Firebug's script tab enables users to set breakpoints and step through lines of code.[18] Additionally, Firebug can navigate directly to a line of JavaScript code, watch expressions, call stacks, and launch the debugger in the event an error occurs during execution. Firebug can also log errors. Logging uses a Firebug JavaScript API. Firebug's JavaScript panel can log errors, profile function calls, and enable the developer to run arbitrary JavaScript. Firebug allows users to run JavaScript code through the command line and allows the user to log errors that occur in the JavaScript, CSS, and XML. Firebug provides a separate text editor to modify the JavaScript and see immediate results on the user's browser.

As provided in an update, the JavaScript command line features an autocomplete function. The text editor also provides the ability to write full functions. Firebug requires a user to refresh a web page in the event of a crash.


Many extensions have been made to enhance Firebug. Since Firebug is open source, users can contribute their own extensions to the Firebug community.[19]


FlashFirebug is a paid Firebug extension[20] that helps Flash and Flex developers debug Adobe SWF files on the web. FlashFirebug was developed by O-Minds[21] and is licensed under the GPLv3.

In February 2012, O-Minds purchased the code to FlashBug,[22] a competing Firefox extension. Flashbug had extensive capabilities to parse AMF and Shared Objects objects and partially decompile Adobe SWF files directly in the browser.[22] Soon after the purchase, O-Minds integrated key features of FlashBug into FlashFirebug and retired Flashbug[23] from the AMO repository.

Currently the extension displays textual Output from trace() commands within the Adobe SWF movie,[21] a Display Tree with the hierarchy of display objects and their properties,[21] viewers for AMF and Shared Objects,[21] and a tool to modify the 3D transformation of any display object on the stage.[21]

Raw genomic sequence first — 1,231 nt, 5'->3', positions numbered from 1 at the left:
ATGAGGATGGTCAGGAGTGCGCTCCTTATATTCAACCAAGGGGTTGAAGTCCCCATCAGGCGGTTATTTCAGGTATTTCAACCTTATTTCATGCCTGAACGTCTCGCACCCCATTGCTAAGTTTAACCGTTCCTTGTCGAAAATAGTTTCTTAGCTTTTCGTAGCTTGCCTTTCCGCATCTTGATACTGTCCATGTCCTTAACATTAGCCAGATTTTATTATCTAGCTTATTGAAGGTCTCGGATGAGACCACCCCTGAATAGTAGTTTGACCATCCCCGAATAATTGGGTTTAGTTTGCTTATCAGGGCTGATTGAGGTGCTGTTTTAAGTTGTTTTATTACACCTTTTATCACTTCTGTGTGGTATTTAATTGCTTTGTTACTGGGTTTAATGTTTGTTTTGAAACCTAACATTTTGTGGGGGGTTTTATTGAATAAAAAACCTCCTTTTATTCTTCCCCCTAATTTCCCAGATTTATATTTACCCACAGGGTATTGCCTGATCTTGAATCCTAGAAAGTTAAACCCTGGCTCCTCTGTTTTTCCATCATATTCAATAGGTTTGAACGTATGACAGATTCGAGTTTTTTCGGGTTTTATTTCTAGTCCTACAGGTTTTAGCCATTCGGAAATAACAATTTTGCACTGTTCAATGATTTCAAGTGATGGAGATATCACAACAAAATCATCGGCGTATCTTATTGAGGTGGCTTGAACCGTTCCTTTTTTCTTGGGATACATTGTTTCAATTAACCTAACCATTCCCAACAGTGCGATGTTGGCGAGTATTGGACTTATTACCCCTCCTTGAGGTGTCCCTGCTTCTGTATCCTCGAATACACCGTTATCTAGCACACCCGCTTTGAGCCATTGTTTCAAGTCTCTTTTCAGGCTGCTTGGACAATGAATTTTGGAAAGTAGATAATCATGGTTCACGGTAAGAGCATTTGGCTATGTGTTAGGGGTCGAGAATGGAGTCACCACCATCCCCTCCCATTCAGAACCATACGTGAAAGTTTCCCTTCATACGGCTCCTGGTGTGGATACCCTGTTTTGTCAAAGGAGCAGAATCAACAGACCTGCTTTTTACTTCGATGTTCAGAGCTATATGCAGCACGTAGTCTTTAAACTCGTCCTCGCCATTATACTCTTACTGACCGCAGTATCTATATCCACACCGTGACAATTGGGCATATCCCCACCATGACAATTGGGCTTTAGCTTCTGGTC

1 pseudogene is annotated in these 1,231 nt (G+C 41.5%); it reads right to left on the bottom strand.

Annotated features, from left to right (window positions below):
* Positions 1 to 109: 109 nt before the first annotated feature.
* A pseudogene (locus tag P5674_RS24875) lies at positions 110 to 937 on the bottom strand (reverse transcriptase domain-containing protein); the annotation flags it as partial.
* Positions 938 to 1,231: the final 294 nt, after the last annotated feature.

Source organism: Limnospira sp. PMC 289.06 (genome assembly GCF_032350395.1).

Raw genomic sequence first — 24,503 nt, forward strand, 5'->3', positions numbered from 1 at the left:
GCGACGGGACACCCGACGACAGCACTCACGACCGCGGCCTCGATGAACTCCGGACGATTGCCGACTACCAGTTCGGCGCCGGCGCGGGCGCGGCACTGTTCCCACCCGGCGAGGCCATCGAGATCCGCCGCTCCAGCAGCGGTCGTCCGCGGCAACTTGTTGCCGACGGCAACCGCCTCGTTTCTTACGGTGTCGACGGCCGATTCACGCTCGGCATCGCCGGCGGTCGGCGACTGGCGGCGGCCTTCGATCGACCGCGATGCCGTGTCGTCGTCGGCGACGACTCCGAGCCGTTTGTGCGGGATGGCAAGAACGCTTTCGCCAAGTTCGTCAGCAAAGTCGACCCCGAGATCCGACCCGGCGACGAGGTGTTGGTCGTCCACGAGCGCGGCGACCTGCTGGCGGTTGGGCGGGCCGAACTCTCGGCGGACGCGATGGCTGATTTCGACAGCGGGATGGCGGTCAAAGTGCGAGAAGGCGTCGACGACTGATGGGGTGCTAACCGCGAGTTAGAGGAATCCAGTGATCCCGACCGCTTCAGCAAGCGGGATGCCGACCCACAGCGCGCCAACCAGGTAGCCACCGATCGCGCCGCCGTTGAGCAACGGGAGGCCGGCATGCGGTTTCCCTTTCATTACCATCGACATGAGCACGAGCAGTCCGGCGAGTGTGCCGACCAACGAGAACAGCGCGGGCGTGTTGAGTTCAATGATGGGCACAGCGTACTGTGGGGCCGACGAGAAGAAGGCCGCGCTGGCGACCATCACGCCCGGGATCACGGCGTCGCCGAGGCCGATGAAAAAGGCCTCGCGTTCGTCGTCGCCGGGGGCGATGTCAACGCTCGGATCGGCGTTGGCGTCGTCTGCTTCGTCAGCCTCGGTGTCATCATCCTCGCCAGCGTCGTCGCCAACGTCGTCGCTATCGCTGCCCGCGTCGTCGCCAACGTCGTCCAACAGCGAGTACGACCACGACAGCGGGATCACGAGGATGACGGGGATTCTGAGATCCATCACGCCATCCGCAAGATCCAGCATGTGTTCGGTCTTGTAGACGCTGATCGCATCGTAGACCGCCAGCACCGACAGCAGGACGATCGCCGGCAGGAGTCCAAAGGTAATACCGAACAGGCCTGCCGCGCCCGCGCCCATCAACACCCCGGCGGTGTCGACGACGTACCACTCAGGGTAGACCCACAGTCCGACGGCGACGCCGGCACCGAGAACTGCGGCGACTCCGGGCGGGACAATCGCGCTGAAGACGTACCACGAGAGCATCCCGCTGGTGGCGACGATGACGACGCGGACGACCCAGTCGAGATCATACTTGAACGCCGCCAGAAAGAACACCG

See also


  1. ^ "Firebug Version History". Mozilla extension. 2017-02-16. Archived from the original on 2017-07-02. Retrieved 2015-08-19.
  2. ^ a b "Mozilla Firefox Add-on". Archived from the original on 2017-04-24. Retrieved 2011-09-27.
  3. ^ a b "Overview of Firebug". Archived from the original on 2014-12-06. Retrieved 2014-11-13.
  4. ^ Firebug on GitHub
  5. ^ "Firebug Home Page". Archived from the original on 2014-12-22. Retrieved 2014-11-13.
  6. ^ O'Reilly Performance Tools: Appendix - Even Faster Websites
  7. ^ "Firebug Lite Homepage". Archived from the original on 2014-12-17. Retrieved 2010-11-24.
  8. ^ Firebug Lite for Chrome
  9. ^ Hope, Paco; Walther, Ben (2008), Web Security Testing Cookbook, Sebastopol, CA: O'Reilly Media, Inc., ISBN 978-0-596-51483-9
  10. ^ "High Performance Web Sites", Steve Souders, CACM, Dec, 2008.
  11. ^ "Saying Goodbye to Firebug". Mozilla Hacks. Retrieved 2017-10-24.
  12. ^ a b c Odvarko, Jan. "Firebug 2.0 Release". Firebug Working Group. Retrieved 15 October 2015.
  13. ^ Odvarko, Jan. "Firebug 3.0 The Next Generation". Firebug Working Group. Retrieved 10 November 2014.
  14. ^ Hewitt, J. (2007). Ajax debugging with firebug. Dr.Dobb's Journal, 32(2), 22-26.
  15. ^ "What is Firebug?". Archived from the original on 2014-12-22. Retrieved 2014-11-13.
  16. ^ Salkosuo, Sami (2008-05-06). "Debug and tune applications on the fly with Firebug". IBM Developer Works. Retrieved 6 May 2008.
  17. ^ Zukerman, Erez (2012-01-06). "Debug Web Pages in Firefox With Firebug". PC World. Retrieved 6 January 2012.
  18. ^ Suehring, Steve. "Identify JavaScript Problems with Firebug". Dummies.
  19. ^ "List of Known Firebug Extensions". Archived from the original on 2014-11-13. Retrieved 2014-11-13.
  20. ^ FlashFirebug Add-on Page
  21. ^ a b c d e O-Minds FlashFirebug Product Page
  22. ^ a b Flashbug Project Page
  23. ^ Flashbug Add-on Page

Further reading

  • Luthra, Chandan; Mittal, Deepak (April 7, 2010). Firebug 1.5: Editing, Debugging, and Monitoring Web Pages (1st ed.). Packt Publishing. p. 224. ISBN 978-1-84719-496-1.

External links

Edited: 2021-06-18 12:36:36